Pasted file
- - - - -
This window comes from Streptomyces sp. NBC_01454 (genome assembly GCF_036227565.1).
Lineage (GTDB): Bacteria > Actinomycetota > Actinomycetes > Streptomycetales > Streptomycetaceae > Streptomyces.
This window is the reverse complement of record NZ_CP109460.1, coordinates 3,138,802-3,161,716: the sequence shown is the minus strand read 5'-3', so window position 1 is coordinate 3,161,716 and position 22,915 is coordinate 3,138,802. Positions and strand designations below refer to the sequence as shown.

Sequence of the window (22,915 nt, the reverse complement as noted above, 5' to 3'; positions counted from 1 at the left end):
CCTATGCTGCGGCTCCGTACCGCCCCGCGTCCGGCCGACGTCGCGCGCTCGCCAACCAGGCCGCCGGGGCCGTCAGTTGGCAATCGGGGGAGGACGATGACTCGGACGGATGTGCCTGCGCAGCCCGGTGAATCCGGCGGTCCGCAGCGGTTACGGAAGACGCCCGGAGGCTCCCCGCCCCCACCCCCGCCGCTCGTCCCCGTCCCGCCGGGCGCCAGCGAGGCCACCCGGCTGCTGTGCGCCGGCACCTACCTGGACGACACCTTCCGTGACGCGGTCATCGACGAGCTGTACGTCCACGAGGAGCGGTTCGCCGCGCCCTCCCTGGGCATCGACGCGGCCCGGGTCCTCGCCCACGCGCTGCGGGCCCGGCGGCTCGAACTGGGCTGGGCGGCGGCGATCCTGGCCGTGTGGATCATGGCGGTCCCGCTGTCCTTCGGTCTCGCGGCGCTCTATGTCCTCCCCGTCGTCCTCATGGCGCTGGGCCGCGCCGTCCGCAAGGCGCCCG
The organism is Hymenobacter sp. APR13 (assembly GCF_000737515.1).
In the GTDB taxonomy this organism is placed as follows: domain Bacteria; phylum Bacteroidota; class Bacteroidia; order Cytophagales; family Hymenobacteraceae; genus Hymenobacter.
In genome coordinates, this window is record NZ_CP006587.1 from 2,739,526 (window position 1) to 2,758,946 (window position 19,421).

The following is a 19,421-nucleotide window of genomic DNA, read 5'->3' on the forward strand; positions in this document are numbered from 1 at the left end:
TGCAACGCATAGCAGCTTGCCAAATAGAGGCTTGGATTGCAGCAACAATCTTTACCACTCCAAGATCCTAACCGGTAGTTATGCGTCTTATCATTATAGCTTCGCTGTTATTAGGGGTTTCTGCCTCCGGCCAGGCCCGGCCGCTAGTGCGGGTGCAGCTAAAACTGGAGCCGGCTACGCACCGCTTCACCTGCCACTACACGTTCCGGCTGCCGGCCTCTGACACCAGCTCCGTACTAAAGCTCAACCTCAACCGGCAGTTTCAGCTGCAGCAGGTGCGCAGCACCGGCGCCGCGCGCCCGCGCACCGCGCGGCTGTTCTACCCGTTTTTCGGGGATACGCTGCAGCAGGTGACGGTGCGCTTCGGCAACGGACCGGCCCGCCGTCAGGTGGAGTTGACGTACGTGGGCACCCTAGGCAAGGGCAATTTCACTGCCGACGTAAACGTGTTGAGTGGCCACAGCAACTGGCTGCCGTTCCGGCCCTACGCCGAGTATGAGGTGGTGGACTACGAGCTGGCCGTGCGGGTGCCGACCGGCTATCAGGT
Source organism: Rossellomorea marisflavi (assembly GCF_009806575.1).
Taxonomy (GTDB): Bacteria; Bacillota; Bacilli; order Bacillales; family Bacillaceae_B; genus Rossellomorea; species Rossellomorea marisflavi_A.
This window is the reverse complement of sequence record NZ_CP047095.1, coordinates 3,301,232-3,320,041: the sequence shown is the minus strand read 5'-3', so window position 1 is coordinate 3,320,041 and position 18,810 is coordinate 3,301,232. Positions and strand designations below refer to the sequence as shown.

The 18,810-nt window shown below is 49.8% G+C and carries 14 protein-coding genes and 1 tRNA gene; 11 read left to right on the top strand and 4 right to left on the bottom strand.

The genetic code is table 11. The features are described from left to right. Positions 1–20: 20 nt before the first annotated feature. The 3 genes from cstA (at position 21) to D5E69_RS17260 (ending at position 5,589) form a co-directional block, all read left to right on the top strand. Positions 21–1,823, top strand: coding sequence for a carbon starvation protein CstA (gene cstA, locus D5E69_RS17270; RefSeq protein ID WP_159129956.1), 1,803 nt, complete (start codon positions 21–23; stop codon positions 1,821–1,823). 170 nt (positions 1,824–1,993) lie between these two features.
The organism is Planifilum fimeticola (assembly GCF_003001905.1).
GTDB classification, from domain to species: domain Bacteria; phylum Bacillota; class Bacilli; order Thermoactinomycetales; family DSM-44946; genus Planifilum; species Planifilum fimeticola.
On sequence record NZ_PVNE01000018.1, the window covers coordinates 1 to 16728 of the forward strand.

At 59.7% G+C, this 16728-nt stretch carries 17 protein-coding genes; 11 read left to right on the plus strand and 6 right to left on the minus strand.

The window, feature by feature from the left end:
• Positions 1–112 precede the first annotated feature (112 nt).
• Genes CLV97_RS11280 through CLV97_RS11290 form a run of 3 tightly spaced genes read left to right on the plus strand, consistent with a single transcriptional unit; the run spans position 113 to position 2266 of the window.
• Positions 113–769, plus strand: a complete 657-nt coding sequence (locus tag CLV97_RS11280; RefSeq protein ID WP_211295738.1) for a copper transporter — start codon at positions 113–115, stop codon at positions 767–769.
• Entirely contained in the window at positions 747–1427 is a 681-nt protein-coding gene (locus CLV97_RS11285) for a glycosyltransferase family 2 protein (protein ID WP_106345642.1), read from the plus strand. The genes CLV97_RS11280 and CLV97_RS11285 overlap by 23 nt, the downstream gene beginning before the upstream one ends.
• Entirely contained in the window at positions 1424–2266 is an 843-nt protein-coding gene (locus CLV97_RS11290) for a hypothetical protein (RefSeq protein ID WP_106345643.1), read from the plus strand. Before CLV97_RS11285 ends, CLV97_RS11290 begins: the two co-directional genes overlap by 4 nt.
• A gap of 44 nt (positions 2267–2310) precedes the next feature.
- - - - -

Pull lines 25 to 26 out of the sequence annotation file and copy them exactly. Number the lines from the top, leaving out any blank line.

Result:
• Entirely contained in the window at positions 1424–2266 is an 843-nt protein-coding gene (locus CLV97_RS11290) for a hypothetical protein (RefSeq protein ID WP_106345643.1), read from the plus strand. Before CLV97_RS11285 ends, CLV97_RS11290 begins: the two co-directional genes overlap by 4 nt.
• A gap of 44 nt (positions 2267–2310) precedes the next feature.